For additional information about the rationale behind our rankings, see our publications.
The County Health Rankings are based on counties and county equivalents (ranked places). Any entity that has its own Federal Information Processing Standard (FIPS) county code is included in the Rankings. The FIPS county code is a five-digit code where the first 2 digits represent the state and the remaining 3 digits designate county or county equivalent. Certain major cities, such as Baltimore and St. Louis, are considered county equivalents and have their own FIPS county code. Other cities, such as Chicago, do not have a FIPS code and are not individually ranked.
We recognize that not all states use a county system but we are currently unable to alter the data to reflect the existing governance structures in all states. We encourage communities within each county of a state to use the Rankings as a starting point to delve more deeply into data that are more relevant for your particular governance structure.
We try to rank all counties or county equivalents with a FIPS code. In rare cases, county boundaries change over time or counties are combined. This can cause some problems for databases as they try to catch up with these changing definitions. In the 2017 Rankings we are not providing data for five counties that have been eliminated or redefined over the past decade including four counties in Alaska (Prince of Wales-Outer Ketchikan Census Area, Skagway-Hoonah-Angoon Census Area, Wrangell-Petersburg Census Area, and Wade Hampton Census Area) and one county in Virginia (Bedford city). In addition, in 2017, we were unable to rank 65 counties or county equivalents due to insufficient data. Counties were not ranked if they had a missing value for premature death, or if they had an unreliable value for premature death and no other measures of morbidity were available. They were also not ranked if the only measures of Health Outcomes available were an unreliable premature death value and an unreliable low birthweight value. Unreliable measures were identified when the standard error of the estimate was more than 20% of the estimate value.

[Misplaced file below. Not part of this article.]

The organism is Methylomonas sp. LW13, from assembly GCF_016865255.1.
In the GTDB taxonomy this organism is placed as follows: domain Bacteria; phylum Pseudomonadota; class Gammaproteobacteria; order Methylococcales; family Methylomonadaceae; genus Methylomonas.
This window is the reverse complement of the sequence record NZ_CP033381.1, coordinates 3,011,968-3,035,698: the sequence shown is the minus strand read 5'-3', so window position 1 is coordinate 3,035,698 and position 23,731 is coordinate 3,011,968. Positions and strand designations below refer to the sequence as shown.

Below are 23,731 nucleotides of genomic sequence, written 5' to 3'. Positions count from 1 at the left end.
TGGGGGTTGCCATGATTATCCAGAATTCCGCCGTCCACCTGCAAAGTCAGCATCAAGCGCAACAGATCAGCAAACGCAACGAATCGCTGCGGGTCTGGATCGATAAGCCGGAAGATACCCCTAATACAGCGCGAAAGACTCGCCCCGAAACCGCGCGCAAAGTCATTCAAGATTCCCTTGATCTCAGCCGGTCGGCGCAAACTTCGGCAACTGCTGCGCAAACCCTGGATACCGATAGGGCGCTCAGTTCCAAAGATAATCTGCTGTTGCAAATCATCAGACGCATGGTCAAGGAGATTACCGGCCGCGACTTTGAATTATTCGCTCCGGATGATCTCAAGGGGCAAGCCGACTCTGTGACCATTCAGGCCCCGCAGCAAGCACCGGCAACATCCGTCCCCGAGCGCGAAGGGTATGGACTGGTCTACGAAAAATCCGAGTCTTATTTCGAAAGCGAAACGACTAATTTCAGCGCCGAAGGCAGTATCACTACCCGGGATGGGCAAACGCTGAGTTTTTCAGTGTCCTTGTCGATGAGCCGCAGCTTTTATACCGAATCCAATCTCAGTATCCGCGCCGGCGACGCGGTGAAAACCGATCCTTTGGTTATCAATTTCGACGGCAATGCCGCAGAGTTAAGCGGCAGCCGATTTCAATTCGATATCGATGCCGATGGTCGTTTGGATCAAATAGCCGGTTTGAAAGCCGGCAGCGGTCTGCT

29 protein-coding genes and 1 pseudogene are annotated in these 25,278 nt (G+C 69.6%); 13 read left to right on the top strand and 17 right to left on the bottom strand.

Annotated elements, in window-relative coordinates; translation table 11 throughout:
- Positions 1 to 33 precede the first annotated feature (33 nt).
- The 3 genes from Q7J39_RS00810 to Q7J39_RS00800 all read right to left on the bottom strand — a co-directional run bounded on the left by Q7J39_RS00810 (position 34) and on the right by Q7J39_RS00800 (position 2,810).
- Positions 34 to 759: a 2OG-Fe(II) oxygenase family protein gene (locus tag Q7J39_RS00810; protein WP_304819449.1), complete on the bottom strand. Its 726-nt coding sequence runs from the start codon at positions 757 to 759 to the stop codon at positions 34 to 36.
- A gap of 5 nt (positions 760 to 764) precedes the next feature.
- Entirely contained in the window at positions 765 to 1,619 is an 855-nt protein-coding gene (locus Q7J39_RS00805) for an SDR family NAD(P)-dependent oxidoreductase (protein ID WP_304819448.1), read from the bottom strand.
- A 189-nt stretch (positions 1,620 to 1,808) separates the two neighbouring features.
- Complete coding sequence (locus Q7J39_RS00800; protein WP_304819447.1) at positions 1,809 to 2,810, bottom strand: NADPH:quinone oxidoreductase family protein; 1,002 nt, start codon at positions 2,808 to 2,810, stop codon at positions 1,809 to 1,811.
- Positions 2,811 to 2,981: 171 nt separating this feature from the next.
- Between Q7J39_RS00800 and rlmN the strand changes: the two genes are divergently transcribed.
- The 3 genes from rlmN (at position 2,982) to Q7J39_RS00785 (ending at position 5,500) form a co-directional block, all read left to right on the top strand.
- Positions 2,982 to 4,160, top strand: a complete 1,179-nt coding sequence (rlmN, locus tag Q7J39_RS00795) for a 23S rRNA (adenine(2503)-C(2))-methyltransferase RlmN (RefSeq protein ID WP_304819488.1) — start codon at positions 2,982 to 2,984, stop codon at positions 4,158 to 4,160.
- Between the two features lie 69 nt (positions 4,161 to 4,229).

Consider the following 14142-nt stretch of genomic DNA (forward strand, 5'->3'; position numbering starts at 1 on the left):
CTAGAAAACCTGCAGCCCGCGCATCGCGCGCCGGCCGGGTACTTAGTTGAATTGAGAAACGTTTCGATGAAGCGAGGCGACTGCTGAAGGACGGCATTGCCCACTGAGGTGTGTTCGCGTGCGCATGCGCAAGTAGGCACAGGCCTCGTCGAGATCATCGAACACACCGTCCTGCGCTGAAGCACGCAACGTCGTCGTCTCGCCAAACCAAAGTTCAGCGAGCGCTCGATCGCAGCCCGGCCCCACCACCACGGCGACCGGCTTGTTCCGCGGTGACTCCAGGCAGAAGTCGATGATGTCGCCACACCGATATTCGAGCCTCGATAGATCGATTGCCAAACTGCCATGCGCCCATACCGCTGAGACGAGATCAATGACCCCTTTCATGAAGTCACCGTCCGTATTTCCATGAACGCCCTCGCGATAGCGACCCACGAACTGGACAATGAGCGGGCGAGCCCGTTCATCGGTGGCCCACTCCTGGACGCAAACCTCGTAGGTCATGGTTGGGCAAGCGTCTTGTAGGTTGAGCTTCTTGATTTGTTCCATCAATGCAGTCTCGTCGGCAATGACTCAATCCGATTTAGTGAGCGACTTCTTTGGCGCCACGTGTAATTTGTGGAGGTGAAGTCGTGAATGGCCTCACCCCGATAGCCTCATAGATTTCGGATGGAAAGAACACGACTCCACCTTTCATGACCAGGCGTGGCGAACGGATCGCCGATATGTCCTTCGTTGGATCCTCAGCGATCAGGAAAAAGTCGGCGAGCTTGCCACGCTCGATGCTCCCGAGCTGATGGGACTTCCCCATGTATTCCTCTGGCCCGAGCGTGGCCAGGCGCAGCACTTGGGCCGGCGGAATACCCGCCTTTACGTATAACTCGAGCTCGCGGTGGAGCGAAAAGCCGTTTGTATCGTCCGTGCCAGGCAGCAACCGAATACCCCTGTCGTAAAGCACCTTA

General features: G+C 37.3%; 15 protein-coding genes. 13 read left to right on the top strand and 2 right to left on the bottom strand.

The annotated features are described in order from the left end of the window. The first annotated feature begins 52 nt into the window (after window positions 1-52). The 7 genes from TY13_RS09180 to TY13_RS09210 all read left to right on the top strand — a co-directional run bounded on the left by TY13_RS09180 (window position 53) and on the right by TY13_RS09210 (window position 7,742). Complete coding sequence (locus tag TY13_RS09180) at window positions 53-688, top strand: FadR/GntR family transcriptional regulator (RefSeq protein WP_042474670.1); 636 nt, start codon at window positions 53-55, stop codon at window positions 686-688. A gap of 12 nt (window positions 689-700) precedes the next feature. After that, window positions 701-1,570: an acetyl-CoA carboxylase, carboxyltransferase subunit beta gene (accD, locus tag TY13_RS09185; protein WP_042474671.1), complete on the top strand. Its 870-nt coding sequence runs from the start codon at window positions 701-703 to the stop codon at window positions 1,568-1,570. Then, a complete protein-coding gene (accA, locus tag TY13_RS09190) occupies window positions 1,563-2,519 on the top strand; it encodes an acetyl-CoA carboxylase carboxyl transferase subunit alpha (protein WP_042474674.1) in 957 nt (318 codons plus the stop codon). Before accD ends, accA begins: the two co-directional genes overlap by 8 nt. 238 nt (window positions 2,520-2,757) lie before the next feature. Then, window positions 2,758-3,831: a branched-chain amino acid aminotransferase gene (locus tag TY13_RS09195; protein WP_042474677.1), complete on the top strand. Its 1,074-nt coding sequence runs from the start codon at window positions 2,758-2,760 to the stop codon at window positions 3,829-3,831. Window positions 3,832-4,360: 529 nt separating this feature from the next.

Our efforts to increase the number of ranked counties include:
- Measure selection – The Rankings try to find measures that are available for the greatest number of counties.
- Multiple years of data – In several measures, the County Health Rankings use the average of multiple years of data, giving equal weight to each observation year. This allows even small, sparsely populated counties to have a larger sample size to base the measure on.
- Modeled data – Some measures, including obesity and children in poverty, are based not only on survey response, but depend on statistical modeling techniques that improve the precision of the estimates.
These strategies allow us to rank some units that we might otherwise not be able to rank.
Ranking Within States
We only rank counties and county equivalents within a state. The major goal of the Rankings is to raise awareness about the many factors that influence health and that health varies from place to place, not to produce a list of the healthiest 10 or 20 counties in the nation and only focus on that. The goal of the County Health Rankings, coupled with data comparability and availability issues across states, means that we can only provide county rankings within states.
However, if you wish to compare counties across the nation, we have prepared guidelines to describe which measures can be compared across states.